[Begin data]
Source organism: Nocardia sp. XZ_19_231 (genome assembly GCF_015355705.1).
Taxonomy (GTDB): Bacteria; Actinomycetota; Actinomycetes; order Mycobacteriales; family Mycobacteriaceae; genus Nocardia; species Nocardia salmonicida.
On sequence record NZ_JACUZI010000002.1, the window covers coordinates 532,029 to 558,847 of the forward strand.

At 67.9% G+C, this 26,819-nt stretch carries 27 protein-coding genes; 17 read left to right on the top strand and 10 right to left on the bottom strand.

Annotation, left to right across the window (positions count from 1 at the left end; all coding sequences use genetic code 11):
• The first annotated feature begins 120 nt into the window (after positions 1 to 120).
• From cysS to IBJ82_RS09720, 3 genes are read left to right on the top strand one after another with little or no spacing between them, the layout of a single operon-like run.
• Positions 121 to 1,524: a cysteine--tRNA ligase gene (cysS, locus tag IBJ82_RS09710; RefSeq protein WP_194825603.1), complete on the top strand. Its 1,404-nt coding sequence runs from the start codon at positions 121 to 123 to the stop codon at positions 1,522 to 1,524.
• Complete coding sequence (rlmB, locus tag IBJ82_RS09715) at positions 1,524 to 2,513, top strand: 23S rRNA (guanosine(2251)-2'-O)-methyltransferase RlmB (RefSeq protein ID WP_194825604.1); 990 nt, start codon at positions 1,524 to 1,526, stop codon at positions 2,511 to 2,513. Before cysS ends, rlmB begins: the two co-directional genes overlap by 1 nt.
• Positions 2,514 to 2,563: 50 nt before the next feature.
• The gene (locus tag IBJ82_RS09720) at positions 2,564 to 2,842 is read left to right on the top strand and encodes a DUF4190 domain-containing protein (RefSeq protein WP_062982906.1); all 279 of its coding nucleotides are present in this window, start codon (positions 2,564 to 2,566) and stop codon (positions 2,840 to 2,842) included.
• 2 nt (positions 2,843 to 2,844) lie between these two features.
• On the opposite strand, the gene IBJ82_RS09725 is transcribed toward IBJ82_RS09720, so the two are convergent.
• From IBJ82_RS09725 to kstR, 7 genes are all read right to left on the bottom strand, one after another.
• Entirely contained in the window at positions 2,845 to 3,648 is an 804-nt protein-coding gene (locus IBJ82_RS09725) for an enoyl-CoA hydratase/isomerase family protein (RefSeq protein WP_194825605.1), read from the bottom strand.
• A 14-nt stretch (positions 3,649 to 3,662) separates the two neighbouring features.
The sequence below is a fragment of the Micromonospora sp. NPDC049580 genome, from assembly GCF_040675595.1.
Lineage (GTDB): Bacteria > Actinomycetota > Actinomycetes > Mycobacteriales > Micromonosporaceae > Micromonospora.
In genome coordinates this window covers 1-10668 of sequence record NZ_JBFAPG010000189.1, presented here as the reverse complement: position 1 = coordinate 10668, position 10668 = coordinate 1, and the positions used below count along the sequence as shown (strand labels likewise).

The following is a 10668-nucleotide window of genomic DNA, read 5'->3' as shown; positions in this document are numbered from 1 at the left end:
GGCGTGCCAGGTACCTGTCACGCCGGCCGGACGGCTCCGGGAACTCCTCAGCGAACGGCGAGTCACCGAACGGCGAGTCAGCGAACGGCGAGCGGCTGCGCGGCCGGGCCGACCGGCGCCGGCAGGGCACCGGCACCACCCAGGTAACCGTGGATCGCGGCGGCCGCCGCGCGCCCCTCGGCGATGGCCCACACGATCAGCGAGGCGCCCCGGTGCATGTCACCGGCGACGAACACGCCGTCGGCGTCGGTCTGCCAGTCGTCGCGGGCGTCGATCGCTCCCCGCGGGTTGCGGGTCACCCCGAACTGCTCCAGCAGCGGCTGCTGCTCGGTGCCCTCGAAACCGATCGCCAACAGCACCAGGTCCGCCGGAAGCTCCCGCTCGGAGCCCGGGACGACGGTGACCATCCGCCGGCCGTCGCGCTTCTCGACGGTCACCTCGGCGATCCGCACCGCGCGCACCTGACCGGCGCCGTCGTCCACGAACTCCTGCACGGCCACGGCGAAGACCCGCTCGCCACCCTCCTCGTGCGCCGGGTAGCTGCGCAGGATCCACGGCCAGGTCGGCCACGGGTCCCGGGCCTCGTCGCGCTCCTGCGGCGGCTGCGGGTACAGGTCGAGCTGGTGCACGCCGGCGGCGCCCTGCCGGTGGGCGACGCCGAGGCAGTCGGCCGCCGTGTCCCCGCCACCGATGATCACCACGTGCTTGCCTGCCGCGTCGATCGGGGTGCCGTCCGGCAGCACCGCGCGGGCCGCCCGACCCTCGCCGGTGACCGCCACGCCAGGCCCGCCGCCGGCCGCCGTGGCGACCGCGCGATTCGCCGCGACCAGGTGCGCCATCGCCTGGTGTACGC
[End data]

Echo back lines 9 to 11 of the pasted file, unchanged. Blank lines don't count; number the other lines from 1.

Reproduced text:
• Complete coding sequence (rlmB, locus tag IBJ82_RS09715) at positions 1,524 to 2,513, top strand: 23S rRNA (guanosine(2251)-2'-O)-methyltransferase RlmB (RefSeq protein ID WP_194825604.1); 990 nt, start codon at positions 1,524 to 1,526, stop codon at positions 2,511 to 2,513. Before cysS ends, rlmB begins: the two co-directional genes overlap by 1 nt.
• Positions 2,514 to 2,563: 50 nt before the next feature.
• The gene (locus tag IBJ82_RS09720) at positions 2,564 to 2,842 is read left to right on the top strand and encodes a DUF4190 domain-containing protein (RefSeq protein WP_062982906.1); all 279 of its coding nucleotides are present in this window, start codon (positions 2,564 to 2,566) and stop codon (positions 2,840 to 2,842) included.